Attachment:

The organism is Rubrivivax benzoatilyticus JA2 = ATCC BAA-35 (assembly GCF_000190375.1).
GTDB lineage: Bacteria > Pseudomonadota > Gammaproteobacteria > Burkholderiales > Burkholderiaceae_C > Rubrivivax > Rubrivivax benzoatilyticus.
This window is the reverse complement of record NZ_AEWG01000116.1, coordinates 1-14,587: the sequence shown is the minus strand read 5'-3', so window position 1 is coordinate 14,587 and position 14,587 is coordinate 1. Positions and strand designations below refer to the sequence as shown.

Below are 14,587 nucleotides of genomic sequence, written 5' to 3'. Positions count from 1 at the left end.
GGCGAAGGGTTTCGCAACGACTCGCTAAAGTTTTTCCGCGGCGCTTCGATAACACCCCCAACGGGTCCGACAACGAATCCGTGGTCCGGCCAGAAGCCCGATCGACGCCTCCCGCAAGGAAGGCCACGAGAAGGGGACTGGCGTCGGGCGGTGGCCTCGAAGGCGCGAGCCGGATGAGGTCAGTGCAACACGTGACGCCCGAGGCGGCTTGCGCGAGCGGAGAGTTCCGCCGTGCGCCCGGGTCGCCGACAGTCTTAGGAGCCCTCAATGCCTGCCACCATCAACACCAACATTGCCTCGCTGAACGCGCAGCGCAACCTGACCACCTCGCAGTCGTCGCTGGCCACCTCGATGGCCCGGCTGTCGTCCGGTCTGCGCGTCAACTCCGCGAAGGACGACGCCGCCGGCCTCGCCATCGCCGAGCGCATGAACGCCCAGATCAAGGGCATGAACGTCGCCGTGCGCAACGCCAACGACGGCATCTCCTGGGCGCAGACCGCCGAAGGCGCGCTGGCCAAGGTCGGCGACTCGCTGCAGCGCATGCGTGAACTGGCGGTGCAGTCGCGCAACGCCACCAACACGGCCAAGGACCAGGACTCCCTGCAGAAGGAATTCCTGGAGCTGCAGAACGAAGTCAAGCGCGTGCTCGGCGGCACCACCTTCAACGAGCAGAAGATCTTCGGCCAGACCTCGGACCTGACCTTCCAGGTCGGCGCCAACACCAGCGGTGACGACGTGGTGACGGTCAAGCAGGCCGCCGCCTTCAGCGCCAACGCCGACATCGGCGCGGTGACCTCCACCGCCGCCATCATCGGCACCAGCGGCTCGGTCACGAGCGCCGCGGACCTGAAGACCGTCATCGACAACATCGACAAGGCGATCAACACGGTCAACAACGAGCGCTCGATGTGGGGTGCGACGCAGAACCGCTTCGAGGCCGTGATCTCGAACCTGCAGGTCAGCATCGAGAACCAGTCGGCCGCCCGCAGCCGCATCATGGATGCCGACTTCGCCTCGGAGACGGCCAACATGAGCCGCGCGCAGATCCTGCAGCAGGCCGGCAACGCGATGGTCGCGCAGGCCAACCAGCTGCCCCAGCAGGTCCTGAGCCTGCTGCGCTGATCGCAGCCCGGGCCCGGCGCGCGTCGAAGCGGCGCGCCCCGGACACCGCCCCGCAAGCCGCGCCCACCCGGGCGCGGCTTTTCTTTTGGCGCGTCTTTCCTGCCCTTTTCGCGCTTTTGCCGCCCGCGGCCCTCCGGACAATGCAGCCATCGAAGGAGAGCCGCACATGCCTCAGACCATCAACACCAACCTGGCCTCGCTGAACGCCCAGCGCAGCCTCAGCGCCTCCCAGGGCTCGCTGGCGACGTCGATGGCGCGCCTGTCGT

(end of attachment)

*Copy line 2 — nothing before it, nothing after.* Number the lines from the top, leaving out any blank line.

GTDB lineage: Bacteria > Pseudomonadota > Gammaproteobacteria > Burkholderiales > Burkholderiaceae_C > Rubrivivax > Rubrivivax benzoatilyticus.